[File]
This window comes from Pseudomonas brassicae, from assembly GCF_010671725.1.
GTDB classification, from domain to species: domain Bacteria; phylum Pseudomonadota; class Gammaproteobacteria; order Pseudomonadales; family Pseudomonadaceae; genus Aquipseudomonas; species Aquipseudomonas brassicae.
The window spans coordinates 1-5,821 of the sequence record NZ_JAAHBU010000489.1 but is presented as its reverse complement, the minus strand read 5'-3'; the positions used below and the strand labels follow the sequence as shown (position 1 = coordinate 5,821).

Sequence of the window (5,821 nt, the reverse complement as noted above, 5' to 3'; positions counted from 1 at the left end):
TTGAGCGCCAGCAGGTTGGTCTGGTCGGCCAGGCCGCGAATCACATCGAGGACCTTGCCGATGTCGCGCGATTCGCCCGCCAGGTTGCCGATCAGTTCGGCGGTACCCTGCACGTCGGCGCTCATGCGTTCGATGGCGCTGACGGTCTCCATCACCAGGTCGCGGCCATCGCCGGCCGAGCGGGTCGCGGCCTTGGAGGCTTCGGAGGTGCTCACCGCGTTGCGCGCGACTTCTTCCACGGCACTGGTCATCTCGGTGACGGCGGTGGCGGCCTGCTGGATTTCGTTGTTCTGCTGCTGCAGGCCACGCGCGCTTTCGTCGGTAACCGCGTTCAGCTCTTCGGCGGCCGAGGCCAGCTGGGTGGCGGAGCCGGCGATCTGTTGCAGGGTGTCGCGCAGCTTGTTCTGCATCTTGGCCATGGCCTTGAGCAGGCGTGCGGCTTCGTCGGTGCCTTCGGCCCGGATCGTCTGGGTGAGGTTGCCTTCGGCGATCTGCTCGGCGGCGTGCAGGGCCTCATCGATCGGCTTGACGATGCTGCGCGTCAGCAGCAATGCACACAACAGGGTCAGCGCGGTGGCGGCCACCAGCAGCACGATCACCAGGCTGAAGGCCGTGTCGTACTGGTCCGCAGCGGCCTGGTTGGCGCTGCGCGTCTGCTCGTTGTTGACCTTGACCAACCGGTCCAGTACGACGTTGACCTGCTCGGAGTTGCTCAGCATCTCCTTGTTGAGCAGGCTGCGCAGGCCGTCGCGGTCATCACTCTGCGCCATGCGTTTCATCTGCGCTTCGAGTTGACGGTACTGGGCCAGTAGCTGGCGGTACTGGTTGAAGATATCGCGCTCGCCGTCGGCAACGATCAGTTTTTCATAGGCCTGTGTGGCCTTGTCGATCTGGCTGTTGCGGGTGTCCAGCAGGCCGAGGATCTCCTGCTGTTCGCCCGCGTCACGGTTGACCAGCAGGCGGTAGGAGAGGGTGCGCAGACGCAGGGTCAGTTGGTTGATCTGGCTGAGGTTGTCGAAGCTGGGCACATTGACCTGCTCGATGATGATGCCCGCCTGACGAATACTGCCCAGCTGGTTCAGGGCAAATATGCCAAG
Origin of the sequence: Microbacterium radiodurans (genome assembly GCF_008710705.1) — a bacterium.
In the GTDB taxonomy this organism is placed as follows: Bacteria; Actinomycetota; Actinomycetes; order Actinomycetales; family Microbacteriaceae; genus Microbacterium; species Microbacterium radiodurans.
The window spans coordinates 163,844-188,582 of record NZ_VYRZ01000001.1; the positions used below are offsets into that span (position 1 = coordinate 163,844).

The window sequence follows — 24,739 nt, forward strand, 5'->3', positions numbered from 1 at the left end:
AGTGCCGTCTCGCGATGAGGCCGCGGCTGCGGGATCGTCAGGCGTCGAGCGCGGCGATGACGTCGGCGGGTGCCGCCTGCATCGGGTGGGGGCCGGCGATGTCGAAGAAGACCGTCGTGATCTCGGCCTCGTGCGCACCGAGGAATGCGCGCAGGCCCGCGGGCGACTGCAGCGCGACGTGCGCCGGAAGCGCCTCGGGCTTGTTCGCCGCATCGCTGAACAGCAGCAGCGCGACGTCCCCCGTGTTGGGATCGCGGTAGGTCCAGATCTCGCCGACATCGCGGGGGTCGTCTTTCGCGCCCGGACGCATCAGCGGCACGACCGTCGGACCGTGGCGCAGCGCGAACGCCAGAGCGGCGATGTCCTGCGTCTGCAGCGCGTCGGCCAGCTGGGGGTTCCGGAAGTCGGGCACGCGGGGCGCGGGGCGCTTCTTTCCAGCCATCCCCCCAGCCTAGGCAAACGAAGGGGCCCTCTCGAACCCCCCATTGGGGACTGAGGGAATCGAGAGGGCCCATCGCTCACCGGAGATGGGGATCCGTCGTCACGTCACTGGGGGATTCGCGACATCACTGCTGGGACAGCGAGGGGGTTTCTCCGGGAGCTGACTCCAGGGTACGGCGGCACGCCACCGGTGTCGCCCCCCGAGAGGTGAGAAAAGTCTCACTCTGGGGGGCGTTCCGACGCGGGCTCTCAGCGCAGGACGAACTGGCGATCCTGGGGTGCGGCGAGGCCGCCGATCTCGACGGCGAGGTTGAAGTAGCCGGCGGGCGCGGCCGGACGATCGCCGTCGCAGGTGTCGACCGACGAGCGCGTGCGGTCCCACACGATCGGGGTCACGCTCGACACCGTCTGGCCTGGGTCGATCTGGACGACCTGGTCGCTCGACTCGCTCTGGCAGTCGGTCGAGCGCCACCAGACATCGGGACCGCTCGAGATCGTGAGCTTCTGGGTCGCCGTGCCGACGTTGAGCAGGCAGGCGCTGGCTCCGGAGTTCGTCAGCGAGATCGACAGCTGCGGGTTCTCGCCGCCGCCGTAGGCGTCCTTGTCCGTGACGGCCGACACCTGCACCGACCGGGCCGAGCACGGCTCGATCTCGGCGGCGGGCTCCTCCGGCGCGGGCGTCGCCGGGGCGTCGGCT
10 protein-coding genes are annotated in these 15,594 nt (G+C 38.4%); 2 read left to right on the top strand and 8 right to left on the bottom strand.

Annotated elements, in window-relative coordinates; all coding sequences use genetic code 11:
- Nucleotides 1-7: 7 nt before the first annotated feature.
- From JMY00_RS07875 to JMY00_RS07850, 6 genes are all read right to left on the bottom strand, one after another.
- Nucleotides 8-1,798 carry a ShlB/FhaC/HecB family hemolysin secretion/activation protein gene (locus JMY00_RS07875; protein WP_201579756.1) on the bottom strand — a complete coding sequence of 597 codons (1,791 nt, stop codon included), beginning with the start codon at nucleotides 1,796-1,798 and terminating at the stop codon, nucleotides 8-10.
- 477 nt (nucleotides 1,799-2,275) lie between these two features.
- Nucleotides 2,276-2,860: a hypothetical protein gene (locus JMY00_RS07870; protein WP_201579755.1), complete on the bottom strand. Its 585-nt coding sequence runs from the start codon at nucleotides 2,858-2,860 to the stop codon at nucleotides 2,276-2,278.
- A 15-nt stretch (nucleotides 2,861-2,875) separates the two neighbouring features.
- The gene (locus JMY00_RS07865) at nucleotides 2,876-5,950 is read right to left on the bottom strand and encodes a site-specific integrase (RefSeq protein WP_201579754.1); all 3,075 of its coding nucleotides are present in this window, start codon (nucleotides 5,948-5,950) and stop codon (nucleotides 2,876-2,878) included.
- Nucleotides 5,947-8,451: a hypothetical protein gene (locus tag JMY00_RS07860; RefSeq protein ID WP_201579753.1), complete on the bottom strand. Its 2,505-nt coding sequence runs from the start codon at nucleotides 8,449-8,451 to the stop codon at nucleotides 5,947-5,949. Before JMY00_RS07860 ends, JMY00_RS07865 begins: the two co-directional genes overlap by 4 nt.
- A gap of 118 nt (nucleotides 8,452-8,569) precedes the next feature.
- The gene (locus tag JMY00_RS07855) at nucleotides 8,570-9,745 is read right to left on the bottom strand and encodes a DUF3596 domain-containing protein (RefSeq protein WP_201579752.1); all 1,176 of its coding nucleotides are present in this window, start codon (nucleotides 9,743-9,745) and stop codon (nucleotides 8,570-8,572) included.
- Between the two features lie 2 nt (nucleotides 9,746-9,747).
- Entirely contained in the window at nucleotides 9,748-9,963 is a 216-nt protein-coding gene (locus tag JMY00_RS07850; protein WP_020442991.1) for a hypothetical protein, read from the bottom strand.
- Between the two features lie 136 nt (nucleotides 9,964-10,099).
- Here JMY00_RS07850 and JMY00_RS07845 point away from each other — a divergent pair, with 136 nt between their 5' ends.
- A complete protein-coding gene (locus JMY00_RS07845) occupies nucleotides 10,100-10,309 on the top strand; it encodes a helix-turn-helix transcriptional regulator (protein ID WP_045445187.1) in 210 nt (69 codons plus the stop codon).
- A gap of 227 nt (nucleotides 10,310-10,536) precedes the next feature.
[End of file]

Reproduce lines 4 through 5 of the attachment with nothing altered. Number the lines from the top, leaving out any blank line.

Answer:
Sequence of the window (5,821 nt, the reverse complement as noted above, 5' to 3'; positions counted from 1 at the left end):
TTGAGCGCCAGCAGGTTGGTCTGGTCGGCCAGGCCGCGAATCACATCGAGGACCTTGCCGATGTCGCGCGATTCGCCCGCCAGGTTGCCGATCAGTTCGGCGGTACCCTGCACGTCGGCGCTCATGCGTTCGATGGCGCTGACGGTCTCCATCACCAGGTCGCGGCCATCGCCGGCCGAGCGGGTCGCGGCCTTGGAGGCTTCGGAGGTGCTCACCGCGTTGCGCGCGACTTCTTCCACGGCACTGGTCATCTCGGTGACGGCGGTGGCGGCCTGCTGGATTTCGTTGTTCTGCTGCTGCAGGCCACGCGCGCTTTCGTCGGTAACCGCGTTCAGCTCTTCGGCGGCCGAGGCCAGCTGGGTGGCGGAGCCGGCGATCTGTTGCAGGGTGTCGCGCAGCTTGTTCTGCATCTTGGCCATGGCCTTGAGCAGGCGTGCGGCTTCGTCGGTGCCTTCGGCCCGGATCGTCTGGGTGAGGTTGCCTTCGGCGATCTGCTCGGCGGCGTGCAGGGCCTCATCGATCGGCTTGACGATGCTGCGCGTCAGCAGCAATGCACACAACAGGGTCAGCGCGGTGGCGGCCACCAGCAGCACGATCACCAGGCTGAAGGCCGTGTCGTACTGGTCCGCAGCGGCCTGGTTGGCGCTGCGCGTCTGCTCGTTGTTGACCTTGACCAACCGGTCCAGTACGACGTTGACCTGCTCGGAGTTGCTCAGCATCTCCTTGTTGAGCAGGCTGCGCAGGCCGTCGCGGTCATCACTCTGCGCCATGCGTTTCATCTGCGCTTCGAGTTGACGGTACTGGGCCAGTAGCTGGCGGTACTGGTTGAAGATATCGCGCTCGCCGTCGGCAACGATCAGTTTTTCATAGGCCTGTGTGGCCTTGTCGATCTGGCTGTTGCGGGTGTCCAGCAGGCCGAGGATCTCCTGCTGTTCGCCCGCGTCACGGTTGACCAGCAGGCGGTAGGAGAGGGTGCGCAGACGCAGGGTCAGTTGGTTGATCTGGCTGAGGTTGTCGAAGCTGGGCACATTGACCTGCTCGATGATGATGCCCGCCTGACGAATACTGCCCAGCTGGTTCAGGGCAAATATGCCAAG